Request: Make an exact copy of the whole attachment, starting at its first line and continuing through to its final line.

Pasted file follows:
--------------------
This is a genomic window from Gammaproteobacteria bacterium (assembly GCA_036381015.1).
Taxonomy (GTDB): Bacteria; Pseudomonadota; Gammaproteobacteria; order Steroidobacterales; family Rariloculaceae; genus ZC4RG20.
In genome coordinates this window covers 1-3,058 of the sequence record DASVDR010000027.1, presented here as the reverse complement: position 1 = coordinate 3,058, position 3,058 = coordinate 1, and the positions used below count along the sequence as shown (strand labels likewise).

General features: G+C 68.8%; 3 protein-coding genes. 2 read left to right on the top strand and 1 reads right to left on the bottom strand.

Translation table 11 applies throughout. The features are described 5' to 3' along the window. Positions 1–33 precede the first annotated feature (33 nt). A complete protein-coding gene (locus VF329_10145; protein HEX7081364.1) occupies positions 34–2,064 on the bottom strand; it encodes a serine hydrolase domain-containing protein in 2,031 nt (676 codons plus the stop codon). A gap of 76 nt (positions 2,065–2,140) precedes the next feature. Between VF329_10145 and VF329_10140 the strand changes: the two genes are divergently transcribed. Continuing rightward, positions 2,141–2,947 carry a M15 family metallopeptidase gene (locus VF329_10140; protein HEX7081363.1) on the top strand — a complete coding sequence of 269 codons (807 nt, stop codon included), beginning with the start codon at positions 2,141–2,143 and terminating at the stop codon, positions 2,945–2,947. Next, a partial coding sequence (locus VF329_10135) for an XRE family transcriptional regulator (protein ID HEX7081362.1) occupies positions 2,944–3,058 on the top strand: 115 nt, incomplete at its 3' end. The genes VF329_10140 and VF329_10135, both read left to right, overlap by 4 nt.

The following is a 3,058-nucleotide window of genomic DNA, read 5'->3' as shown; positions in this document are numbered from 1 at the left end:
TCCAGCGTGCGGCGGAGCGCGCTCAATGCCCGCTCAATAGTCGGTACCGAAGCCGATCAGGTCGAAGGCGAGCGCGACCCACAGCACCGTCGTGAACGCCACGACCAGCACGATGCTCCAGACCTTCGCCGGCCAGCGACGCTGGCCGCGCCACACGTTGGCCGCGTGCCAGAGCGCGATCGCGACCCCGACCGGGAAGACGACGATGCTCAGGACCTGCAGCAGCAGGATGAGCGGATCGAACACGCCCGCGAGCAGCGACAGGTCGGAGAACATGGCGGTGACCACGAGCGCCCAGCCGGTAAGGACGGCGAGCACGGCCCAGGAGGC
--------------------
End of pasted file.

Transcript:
This is a genomic window from Gammaproteobacteria bacterium (assembly GCA_036381015.1).
Taxonomy (GTDB): Bacteria; Pseudomonadota; Gammaproteobacteria; order Steroidobacterales; family Rariloculaceae; genus ZC4RG20.
In genome coordinates this window covers 1-3,058 of the sequence record DASVDR010000027.1, presented here as the reverse complement: position 1 = coordinate 3,058, position 3,058 = coordinate 1, and the positions used below count along the sequence as shown (strand labels likewise).

General features: G+C 68.8%; 3 protein-coding genes. 2 read left to right on the top strand and 1 reads right to left on the bottom strand.

Translation table 11 applies throughout. The features are described 5' to 3' along the window. Positions 1–33 precede the first annotated feature (33 nt). A complete protein-coding gene (locus VF329_10145; protein HEX7081364.1) occupies positions 34–2,064 on the bottom strand; it encodes a serine hydrolase domain-containing protein in 2,031 nt (676 codons plus the stop codon). A gap of 76 nt (positions 2,065–2,140) precedes the next feature. Between VF329_10145 and VF329_10140 the strand changes: the two genes are divergently transcribed. Continuing rightward, positions 2,141–2,947 carry a M15 family metallopeptidase gene (locus VF329_10140; protein HEX7081363.1) on the top strand — a complete coding sequence of 269 codons (807 nt, stop codon included), beginning with the start codon at positions 2,141–2,143 and terminating at the stop codon, positions 2,945–2,947. Next, a partial coding sequence (locus VF329_10135) for an XRE family transcriptional regulator (protein ID HEX7081362.1) occupies positions 2,944–3,058 on the top strand: 115 nt, incomplete at its 3' end. The genes VF329_10140 and VF329_10135, both read left to right, overlap by 4 nt.

The following is a 3,058-nucleotide window of genomic DNA, read 5'->3' as shown; positions in this document are numbered from 1 at the left end:
TCCAGCGTGCGGCGGAGCGCGCTCAATGCCCGCTCAATAGTCGGTACCGAAGCCGATCAGGTCGAAGGCGAGCGCGACCCACAGCACCGTCGTGAACGCCACGACCAGCACGATGCTCCAGACCTTCGCCGGCCAGCGACGCTGGCCGCGCCACACGTTGGCCGCGTGCCAGAGCGCGATCGCGACCCCGACCGGGAAGACGACGATGCTCAGGACCTGCAGCAGCAGGATGAGCGGATCGAACACGCCCGCGAGCAGCGACAGGTCGGAGAACATGGCGGTGACCACGAGCGCCCAGCCGGTAAGGACGGCGAGCACGGCCCAGGAGGC